I'm looking for recent dive/fishing reports of the Radford. If you've been there in the last year or two, I'd like to hear what you found. In particular, where is the stern now? I can find no reports since 2012.
New Jersey Scuba Diving
Squids & Octopus
Squids and octopuses are cephalopods ( Latin: "head-foots". ) They are extremely evolved mollusks. The shell is internalized as a support structure in squids, or completely absent, as in octopii. There are probably more squids than fish in the sea, both by numbers and by mass.
Size: to 17"
Habitat: Generally deep waters, but moves inshore in the summer. I have seen small ones at depths of 50-70 ft and babies in the rivers.
The squid is a mollusk, related to snails and clams. These animals travel in schools, swimming backwards by jet propulsion. Small specimens are nearly transparent except for the eyes. Tropical squids can show considerable intelligence and curiosity, but northern versions are, well, just stupid. I have seen huge schools of small transparent squids offshore, just their eyes visible, like black marbles. In the rivers, I have seen small schools of purple squids, and tiny colorless babies drifting in the current. All are predatory.
Longfin Squid in the wild
Most people only ever get to see them like this ...
... or this.
Squids spawn en masse. Each finger in these egg clusters was produced by a single female. Northern Squid live less than a year, and die after spawning. Better not to be a squid ! ( Mohawk )
Common Atlantic Octopus
Size: see below
Habitat: rocks and coral reefs, all depths
The Common Octopus is the most-studied of all octopus species. Its natural range extends from the Mediterranean Sea and the southern coast of England to at least Senegal in Africa, as well as the Azores, Canary Islands, and Cape Verde Islands. In the western Atlantic, it ranges from Texas and Florida to New England, although uncommon in colder northern waters. Typical habitat is rocks and coral reefs. Young are planktonic, and lifespan is only 12-18 months.
O. vulgaris grows to 25 cm in mantle length with arms up to 1 m long. They can weigh up to 20 pounds, although they are usually much smaller. O. vulgaris is caught by bottom trawls on a huge scale off the northwestern coast of Africa. More than 20,000 tons are harvested annually.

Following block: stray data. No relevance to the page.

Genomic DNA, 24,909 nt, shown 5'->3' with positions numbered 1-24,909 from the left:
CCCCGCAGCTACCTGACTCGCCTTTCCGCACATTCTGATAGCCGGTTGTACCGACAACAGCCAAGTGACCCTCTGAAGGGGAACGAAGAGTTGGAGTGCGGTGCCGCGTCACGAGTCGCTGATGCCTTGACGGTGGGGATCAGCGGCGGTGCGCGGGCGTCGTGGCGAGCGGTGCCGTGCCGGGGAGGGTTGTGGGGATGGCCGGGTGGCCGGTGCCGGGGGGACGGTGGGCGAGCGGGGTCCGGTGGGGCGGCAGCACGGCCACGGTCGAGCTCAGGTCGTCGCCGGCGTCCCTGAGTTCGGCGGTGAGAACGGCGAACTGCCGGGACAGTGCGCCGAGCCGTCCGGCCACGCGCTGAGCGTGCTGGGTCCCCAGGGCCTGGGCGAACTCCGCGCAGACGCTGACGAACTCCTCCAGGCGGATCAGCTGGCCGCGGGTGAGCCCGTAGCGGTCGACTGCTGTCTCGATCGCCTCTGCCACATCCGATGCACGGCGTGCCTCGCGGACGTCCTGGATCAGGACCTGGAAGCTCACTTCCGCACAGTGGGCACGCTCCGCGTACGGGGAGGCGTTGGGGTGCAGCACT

The Common Octopus hunts at dusk. Crabs, lobsters, and bivalve mollusks are preferred, although the octopus will eat almost anything it can catch. It is able to change color to blend in with its surroundings, and is able to jump upon any unwary prey that strays across its path. The prey is paralyzed by a nerve poison, which the octopus secretes, and the octopus is able to grasp its prey using its powerful tentacles with their two rows of suckers. If the victim is a shelled mollusc, the octopus uses its beak to punch a hole in the shell before sucking out the fleshy contents.
Training experiments have shown that the Common Octopus can distinguish the brightness, size, shape, and horizontal or vertical orientation of objects. They are intelligent enough to learn how to unscrew a jar and are known to raid lobster traps. O. vulgaris is the only non-vertebrate animal protected by the Animals ( Scientific Procedures) Act 1986 in the UK; they were included due to their high intelligence. Octopuses are venomous, and can and will bite with a sharp hard beak, so handle with care.
The illustrations here are just examples, as this creature can change color, pattern, reflectivity and polarization, texture, and shape at will to blend in with its surroundings. Most cephalopods are colorblind, although sensitive to polarization. Apparently the skin itself has receptors that do the color-matching. The entire nervous system is much more distributed than ours - the arms are semi-autonomous, the central brain contols them in an overall way, with little sensory feedback.
Octopus caught on the Cape May Artificial Reef
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